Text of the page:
Sa-SYM-1369-4 - The Trickle Down-Effect Of Destructive Leadership

Leadership and followership
1 hour
Prevention and intervention
The Tickle Down-Effect of Destructive Leadership                 
D. May 1,*, J. Wesche 1
1FU Berlin, Berlin, Germany
Main Abstract Content: Purpose: Field research indicates that destructive treatment from one’s supervisor may result in heightened destructive leadership (DL) towards one’s own subordinates (e.g., Mawritz et al. 2012). The present study examines this “trickle down-effect” in an experimental lab setting. Based on resource depletion research, we expect that a focal leader’s reduced self-regulatory resources (SRR) will exacerbate a) perceptions of DL from higher-level supervisors and b) the perpetration of DL towards the leader’s own subordinates.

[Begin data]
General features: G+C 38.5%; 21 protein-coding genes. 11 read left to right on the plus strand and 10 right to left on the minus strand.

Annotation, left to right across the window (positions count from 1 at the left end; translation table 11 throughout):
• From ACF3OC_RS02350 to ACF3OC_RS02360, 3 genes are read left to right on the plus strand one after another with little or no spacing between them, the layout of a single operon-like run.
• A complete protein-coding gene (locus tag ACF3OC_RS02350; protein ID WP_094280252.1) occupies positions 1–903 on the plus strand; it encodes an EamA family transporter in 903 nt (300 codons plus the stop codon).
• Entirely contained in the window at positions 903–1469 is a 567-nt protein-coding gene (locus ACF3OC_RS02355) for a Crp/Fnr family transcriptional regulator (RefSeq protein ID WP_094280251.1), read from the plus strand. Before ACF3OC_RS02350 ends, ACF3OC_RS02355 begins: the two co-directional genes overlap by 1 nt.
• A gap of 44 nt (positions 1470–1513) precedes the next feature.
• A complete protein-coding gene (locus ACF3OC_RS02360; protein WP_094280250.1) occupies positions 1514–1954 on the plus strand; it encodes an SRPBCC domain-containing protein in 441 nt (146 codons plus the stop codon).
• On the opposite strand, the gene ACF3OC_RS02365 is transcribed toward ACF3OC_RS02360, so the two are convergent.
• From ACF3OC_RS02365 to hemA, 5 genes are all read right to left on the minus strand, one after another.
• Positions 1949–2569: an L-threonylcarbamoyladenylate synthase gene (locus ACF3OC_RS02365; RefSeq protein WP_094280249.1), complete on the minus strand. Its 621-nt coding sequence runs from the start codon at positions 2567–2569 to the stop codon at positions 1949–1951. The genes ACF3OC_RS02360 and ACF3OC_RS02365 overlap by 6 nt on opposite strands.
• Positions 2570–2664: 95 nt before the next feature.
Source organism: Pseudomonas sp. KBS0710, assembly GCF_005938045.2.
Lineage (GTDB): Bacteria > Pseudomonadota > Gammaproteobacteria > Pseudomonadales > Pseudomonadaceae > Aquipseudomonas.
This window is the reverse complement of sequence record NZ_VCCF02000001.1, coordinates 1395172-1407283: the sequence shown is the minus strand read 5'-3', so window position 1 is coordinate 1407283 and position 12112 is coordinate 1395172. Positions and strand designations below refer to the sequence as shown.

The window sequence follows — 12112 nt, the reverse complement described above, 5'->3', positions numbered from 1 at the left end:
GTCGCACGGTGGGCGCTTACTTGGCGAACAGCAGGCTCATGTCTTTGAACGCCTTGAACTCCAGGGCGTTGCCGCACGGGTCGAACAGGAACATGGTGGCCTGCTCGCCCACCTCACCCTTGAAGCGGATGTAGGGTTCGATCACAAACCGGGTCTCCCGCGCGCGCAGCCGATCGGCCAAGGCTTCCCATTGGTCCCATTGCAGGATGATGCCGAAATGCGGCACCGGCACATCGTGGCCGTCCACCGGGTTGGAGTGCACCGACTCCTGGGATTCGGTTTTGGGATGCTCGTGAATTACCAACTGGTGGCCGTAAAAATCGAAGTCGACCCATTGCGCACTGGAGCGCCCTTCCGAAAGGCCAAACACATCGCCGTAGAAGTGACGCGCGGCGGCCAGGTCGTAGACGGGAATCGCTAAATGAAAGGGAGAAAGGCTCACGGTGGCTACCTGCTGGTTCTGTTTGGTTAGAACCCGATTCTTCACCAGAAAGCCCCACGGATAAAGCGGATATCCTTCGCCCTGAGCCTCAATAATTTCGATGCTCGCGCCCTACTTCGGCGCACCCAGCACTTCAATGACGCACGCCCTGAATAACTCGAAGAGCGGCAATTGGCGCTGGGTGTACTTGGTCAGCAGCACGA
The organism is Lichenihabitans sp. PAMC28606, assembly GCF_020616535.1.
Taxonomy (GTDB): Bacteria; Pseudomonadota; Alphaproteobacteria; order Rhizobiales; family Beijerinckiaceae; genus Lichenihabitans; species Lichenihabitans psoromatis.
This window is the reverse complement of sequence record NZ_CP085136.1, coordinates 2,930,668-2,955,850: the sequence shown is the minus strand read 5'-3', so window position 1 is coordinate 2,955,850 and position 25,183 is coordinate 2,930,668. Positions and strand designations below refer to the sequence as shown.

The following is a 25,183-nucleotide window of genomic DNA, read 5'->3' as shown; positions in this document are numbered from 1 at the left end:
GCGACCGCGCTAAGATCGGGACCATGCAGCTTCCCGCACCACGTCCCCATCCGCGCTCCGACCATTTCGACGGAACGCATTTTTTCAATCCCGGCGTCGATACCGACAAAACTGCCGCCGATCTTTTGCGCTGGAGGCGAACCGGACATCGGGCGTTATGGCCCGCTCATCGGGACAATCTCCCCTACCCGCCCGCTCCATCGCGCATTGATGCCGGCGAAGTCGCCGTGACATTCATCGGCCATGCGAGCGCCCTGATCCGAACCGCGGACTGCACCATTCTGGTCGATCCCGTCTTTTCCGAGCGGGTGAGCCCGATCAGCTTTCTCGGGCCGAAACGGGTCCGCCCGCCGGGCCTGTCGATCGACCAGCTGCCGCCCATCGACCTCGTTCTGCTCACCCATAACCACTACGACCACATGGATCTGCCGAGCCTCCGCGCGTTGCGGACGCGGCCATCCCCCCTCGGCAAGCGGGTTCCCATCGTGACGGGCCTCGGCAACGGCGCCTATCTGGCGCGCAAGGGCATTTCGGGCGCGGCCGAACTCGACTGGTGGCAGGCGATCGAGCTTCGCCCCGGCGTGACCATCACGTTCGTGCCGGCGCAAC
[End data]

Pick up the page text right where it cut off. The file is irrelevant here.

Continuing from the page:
Design/Methodology: We conducted a 2x2 factorial experiment with the factors “behaviour of higher-level supervisor” (destructive vs. neutral) and “level of SRR” (high vs. low). 58 participants first worked on a resource manipulation task. This was followed by a scenario task, which put participants into the role of a middle manager and manipulated the behaviour of the higher-level supervisor. Participants first rated the leadership style of the portrayed supervisor, then wrote work assignments for their (fictitious) followers. These assignments were later rated regarding their unfriendliness and hostility.
Results: Results show significant main effects for “behaviour of higher-level supervisor”: destructive behaviour led to higher perceptions of DL and more unfriendliness/hostility towards subordinates than neutral behaviour. However, no interaction effects with “level of SRR” were found.
Limitations: Scenario study, student sample.
Research/Practical Implications: The study supports the trickle down-assumption of DL, but did not find evidence for an exacerbation of effects through resource depletion.
Originality/Value: This is to our knowledge the first experimental replication of trickle-down effects of DL and the first to test for exacerbating effects of resource depletion.

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